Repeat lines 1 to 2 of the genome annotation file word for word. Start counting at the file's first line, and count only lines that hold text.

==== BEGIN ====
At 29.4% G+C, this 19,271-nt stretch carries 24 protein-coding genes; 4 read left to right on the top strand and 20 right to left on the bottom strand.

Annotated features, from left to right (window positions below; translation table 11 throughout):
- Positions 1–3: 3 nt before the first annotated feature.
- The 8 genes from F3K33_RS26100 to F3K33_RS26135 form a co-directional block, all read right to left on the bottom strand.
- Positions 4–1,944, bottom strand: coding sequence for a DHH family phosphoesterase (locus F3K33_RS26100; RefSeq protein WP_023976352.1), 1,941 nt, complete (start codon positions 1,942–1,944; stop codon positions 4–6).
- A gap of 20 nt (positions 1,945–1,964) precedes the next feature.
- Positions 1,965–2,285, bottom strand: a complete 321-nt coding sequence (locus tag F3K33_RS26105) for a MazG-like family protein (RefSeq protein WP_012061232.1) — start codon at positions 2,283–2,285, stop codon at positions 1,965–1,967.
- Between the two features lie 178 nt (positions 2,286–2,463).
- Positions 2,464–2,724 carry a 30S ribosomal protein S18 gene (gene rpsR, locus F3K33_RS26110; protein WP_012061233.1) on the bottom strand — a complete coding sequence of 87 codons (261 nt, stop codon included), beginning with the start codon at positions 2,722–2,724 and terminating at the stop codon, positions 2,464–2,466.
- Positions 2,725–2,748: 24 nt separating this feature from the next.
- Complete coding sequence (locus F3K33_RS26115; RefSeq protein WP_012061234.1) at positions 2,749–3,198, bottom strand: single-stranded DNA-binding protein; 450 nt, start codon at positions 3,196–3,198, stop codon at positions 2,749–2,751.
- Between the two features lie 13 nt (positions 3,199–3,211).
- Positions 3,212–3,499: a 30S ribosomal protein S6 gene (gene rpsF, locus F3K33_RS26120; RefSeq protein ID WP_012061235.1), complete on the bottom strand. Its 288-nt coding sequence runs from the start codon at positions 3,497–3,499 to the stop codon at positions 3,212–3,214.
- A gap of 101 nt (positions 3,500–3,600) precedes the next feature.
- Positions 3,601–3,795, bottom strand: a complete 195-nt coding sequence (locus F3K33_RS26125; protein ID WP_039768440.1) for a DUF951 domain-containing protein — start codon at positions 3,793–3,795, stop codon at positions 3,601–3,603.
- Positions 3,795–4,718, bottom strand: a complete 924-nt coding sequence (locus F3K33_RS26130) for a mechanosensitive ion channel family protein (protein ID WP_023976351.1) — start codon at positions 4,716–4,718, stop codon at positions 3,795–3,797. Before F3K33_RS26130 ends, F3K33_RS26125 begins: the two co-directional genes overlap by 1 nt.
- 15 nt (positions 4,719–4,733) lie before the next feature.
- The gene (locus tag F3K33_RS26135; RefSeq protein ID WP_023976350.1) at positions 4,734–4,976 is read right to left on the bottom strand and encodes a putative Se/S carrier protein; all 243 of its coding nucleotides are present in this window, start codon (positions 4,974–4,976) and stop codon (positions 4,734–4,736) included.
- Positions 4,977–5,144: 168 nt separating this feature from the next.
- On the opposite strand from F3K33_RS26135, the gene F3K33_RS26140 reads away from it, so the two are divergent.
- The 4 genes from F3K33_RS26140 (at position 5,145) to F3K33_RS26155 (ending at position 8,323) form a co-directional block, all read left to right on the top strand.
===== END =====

At 29.4% G+C, this 19,271-nt stretch carries 24 protein-coding genes; 4 read left to right on the top strand and 20 right to left on the bottom strand.

Annotated features, from left to right (window positions below; translation table 11 throughout):